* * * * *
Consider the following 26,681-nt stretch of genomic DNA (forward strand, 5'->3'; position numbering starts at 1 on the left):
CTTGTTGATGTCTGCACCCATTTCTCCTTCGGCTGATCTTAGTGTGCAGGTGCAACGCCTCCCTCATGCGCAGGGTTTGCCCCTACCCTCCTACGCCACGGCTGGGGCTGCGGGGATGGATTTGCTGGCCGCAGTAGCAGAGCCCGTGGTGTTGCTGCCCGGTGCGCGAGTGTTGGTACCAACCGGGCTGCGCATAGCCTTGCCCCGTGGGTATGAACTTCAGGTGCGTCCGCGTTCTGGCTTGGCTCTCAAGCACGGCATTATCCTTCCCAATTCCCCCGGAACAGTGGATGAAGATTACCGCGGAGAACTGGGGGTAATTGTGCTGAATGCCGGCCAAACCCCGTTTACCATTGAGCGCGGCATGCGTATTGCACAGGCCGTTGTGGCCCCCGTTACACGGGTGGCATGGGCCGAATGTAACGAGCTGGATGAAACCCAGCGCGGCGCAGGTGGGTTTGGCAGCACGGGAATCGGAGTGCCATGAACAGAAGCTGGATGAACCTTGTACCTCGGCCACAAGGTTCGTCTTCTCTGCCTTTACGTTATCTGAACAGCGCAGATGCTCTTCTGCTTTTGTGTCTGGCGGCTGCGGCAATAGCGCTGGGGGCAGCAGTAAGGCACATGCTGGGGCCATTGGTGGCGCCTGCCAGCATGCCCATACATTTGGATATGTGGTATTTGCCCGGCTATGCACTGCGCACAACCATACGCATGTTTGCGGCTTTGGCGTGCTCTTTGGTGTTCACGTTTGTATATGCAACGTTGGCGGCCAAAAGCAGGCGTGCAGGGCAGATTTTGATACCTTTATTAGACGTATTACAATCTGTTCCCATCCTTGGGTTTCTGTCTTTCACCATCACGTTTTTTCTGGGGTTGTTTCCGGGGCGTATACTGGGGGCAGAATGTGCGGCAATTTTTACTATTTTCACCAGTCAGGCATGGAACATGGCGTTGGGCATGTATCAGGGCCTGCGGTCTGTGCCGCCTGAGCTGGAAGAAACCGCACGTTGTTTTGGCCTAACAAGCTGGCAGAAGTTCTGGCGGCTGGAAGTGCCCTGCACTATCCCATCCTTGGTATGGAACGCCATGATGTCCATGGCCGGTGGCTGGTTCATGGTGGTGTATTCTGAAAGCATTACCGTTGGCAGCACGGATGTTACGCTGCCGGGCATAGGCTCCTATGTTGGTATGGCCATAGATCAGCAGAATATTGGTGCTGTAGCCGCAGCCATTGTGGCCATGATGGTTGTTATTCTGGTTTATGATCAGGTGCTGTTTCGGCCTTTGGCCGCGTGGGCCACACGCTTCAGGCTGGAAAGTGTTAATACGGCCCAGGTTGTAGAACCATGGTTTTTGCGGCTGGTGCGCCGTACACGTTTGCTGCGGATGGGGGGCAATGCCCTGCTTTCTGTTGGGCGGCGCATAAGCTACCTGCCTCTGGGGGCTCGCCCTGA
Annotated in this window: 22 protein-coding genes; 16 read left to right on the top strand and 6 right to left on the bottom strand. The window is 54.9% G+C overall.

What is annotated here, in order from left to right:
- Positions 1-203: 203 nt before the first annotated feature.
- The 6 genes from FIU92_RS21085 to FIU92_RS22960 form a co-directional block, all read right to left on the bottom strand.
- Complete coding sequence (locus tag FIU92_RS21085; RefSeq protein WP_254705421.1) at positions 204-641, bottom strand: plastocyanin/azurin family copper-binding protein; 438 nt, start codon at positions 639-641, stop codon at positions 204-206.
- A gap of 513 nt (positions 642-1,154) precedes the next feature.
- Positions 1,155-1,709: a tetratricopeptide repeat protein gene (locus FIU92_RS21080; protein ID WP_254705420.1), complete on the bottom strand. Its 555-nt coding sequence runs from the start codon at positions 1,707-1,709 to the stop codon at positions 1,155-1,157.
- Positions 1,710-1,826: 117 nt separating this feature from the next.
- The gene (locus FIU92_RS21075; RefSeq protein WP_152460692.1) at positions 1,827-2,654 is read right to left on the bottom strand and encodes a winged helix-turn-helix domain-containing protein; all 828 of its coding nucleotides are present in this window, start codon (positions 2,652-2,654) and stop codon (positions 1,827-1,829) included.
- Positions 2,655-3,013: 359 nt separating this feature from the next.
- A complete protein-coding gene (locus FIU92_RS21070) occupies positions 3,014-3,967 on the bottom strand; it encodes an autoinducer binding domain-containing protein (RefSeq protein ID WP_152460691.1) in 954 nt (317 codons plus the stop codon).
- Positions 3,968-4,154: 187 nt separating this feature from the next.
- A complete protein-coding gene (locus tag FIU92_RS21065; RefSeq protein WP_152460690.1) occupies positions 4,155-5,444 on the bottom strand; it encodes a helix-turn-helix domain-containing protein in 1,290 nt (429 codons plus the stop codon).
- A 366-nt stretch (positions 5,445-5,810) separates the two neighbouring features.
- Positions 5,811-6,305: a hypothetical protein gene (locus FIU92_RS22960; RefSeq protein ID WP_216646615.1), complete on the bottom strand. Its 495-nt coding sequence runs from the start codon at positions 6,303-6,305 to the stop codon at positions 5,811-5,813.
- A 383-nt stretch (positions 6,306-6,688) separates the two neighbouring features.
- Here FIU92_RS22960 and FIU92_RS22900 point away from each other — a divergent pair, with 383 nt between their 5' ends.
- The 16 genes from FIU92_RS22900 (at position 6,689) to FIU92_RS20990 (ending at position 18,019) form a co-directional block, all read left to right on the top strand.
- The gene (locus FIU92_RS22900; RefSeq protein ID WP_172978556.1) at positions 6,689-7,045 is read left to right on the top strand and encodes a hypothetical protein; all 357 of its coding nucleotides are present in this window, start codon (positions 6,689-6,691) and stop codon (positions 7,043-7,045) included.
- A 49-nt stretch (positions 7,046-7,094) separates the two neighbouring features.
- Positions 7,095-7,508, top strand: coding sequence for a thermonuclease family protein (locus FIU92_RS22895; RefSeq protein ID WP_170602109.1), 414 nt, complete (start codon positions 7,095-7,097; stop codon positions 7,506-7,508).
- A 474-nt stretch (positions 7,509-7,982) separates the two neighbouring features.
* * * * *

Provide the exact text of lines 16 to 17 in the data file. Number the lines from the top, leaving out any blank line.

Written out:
- A 366-nt stretch (positions 5,445-5,810) separates the two neighbouring features.
- Positions 5,811-6,305: a hypothetical protein gene (locus FIU92_RS22960; RefSeq protein ID WP_216646615.1), complete on the bottom strand. Its 495-nt coding sequence runs from the start codon at positions 6,303-6,305 to the stop codon at positions 5,811-5,813.